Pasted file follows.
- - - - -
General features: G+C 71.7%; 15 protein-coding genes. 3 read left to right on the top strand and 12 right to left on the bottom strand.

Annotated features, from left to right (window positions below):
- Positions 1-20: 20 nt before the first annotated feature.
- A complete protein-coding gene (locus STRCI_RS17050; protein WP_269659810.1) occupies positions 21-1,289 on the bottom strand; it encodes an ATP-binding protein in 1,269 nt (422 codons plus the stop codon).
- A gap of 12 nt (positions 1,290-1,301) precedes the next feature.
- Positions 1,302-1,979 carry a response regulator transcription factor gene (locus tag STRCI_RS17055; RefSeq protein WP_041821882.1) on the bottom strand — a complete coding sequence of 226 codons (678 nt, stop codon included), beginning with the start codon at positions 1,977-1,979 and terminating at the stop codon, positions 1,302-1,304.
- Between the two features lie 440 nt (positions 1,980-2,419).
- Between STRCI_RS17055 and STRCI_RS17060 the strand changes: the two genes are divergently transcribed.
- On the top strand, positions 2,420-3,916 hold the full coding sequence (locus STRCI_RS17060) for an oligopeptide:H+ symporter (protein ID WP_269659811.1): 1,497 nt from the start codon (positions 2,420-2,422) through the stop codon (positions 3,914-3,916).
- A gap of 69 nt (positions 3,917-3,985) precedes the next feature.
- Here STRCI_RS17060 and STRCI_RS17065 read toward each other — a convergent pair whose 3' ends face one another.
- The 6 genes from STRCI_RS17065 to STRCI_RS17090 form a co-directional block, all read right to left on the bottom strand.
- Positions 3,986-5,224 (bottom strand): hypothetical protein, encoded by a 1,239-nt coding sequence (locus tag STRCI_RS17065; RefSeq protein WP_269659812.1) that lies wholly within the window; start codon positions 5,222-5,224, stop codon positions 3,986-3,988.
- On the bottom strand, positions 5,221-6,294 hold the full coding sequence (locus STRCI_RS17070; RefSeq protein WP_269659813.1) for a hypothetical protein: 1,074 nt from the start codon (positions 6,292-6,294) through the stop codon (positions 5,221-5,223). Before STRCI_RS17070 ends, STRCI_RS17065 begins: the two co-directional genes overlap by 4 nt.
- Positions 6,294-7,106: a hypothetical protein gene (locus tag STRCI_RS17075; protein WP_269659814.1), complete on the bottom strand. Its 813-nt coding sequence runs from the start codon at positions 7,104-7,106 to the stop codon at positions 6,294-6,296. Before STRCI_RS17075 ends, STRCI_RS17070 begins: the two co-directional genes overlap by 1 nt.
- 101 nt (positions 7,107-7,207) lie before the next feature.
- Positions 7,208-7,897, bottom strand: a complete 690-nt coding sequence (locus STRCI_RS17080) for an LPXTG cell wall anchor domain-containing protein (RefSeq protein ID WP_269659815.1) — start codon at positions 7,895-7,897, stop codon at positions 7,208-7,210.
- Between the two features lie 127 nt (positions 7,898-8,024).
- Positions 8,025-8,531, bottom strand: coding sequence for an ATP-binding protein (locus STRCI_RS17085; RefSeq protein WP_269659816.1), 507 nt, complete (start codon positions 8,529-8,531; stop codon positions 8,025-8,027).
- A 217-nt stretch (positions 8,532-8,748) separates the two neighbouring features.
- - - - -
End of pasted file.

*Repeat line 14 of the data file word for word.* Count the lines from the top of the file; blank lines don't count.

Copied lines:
- On the bottom strand, positions 5,221-6,294 hold the full coding sequence (locus STRCI_RS17070; RefSeq protein WP_269659813.1) for a hypothetical protein: 1,074 nt from the start codon (positions 6,292-6,294) through the stop codon (positions 5,221-5,223). Before STRCI_RS17070 ends, STRCI_RS17065 begins: the two co-directional genes overlap by 4 nt.